was about twenty years ago when I decided that
I was going to write a book. I’d toyed
with the idea for maybe ten years before that.
I knew that I didn’t have the credentials
to write non-fiction but those kinds of projects
looked boring anyway. I had spent a lifetime
reading mysteries and they were what I knew
best. Besides, they were my favorites.
was reading a newspaper one day and was drawn
to an article by a picture of an old man, hands
raised in a boxing stance. It was a short article,
maybe three or four paragraphs. The man, ninety
three at the time was helping out in his grandson’s
store when two armed robbers walked in and demanded
cash. The old man disarmed both of them and
beat them unconscious with his fists, then called
the police. Seems the old guy had been the heavyweight
champion of Canada at one time and had never
stopped working out. Then about five years later
that same photo caught my eye again only this
time it was the man’s obituary. As soon
as I looked at the picture, I remembered every
word of the earlier story. That’s when
it hit me… if your story’s strong
enough, it will make a lasting impression.
I set about writing an epic for the ages. I
was unencumbered by the challenges of success
because I knew absolutely nothing about the
literary world with all of its rules and customs.
I forged ahead with pencils and legal pads until
I had about ten thousand words and decided that
I was writing pure dreck. I threw my project
in the bottom drawer of a desk and it remained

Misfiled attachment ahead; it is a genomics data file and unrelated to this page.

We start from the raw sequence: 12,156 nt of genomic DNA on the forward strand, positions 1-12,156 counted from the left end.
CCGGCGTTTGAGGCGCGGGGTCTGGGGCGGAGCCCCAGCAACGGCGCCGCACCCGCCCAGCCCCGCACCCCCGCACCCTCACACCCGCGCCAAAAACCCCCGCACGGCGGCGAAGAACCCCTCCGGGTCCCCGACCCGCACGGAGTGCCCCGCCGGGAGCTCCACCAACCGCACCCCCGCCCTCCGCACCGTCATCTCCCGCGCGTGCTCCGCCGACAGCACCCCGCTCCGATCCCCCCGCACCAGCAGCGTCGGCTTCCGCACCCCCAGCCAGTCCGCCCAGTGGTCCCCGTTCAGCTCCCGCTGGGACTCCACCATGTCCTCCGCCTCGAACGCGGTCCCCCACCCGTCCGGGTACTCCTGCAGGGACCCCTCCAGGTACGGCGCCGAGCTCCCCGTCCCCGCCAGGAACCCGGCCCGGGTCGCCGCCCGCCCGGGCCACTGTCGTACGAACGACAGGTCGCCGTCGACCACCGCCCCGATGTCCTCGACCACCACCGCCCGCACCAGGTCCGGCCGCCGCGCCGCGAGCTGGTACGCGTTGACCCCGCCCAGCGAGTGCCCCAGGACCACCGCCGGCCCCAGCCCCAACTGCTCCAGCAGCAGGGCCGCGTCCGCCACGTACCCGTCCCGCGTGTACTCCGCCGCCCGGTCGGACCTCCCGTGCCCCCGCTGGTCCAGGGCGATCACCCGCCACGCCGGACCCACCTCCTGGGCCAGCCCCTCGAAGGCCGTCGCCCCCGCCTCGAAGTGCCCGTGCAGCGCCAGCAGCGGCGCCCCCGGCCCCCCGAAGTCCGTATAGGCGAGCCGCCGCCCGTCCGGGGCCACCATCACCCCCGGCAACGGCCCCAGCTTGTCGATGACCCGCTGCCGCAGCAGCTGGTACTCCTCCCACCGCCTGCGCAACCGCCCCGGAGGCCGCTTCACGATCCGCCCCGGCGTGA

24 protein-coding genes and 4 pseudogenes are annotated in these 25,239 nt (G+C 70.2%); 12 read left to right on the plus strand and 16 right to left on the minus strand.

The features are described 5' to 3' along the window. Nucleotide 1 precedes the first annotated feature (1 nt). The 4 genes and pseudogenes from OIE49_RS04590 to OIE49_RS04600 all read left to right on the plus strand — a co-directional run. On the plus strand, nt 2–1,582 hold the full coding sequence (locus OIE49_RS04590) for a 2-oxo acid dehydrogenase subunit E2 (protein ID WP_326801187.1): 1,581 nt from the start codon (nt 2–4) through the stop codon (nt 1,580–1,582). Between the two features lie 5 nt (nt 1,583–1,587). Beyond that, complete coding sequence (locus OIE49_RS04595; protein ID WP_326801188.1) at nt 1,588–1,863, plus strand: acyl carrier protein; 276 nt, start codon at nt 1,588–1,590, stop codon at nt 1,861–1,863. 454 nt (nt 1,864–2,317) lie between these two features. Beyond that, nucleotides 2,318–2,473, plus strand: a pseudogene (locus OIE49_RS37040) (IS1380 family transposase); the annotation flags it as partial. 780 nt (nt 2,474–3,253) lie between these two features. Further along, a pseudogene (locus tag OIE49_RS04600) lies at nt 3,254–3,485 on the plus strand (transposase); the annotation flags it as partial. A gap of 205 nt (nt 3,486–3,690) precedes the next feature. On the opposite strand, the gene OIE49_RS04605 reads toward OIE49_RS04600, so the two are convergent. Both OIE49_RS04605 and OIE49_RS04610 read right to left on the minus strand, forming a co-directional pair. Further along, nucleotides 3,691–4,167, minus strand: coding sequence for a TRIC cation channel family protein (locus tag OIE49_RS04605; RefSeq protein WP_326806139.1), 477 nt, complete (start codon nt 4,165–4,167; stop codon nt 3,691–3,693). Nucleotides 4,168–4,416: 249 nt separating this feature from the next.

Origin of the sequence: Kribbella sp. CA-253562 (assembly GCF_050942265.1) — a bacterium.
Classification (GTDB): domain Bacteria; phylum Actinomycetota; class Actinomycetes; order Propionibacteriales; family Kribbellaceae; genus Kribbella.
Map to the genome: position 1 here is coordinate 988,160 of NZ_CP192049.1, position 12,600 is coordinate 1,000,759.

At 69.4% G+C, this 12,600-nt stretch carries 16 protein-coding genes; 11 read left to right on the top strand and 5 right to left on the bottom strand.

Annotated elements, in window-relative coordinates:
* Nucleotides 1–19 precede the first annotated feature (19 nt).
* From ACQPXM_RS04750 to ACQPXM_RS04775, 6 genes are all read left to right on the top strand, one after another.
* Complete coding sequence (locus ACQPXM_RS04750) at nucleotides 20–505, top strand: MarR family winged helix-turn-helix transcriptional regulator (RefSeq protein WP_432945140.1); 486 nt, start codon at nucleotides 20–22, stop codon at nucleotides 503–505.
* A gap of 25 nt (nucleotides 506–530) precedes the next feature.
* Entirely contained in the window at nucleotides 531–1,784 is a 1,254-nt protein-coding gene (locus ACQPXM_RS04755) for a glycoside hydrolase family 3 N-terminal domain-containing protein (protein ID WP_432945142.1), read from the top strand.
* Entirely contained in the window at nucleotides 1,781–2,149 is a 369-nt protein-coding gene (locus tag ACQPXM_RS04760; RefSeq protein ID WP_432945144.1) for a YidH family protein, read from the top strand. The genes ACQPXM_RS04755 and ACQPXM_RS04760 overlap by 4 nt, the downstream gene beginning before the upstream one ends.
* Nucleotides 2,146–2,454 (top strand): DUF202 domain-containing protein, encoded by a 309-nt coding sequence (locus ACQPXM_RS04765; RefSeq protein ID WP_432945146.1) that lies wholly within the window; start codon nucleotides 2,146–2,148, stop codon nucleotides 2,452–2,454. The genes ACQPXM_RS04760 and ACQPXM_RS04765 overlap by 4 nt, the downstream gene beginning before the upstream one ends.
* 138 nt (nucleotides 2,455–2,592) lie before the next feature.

there, undisturbed for at least six months.
I finally dragged it out and read it through,
I realized that it wasn’t as bad as I
thought. So I began writing again. When I reached
the twenty thousand word plateau I once again
became frustrated and it went back to the bottom
time later I bought my first computer. It was
probably just to help justify the expense of
my new electronic toy but I once again resurrected
the old manuscript and laboriously transferred
it into my word processing program one letter
at a time. The more familiar I got with the
computer, the more I looked forward to the task.
I began editing as I went and soon I was over
forty thousand words. It was then that I realized
that I had no idea how the story was going to
end. Finally I had the incentive required to
finish it. It became… The Unreal McCoy.
formal training consisted of one community college
semester of creative writing where we spent
the entire semester studying Aldous Huxley’s
Brave New World. I’m convinced that, if
you have a basic grasp of the language and a
good story in your head, all you’ve got
to do is write it down. Grammar and punctuation
can be fixed. Don’t be intimidated. Write!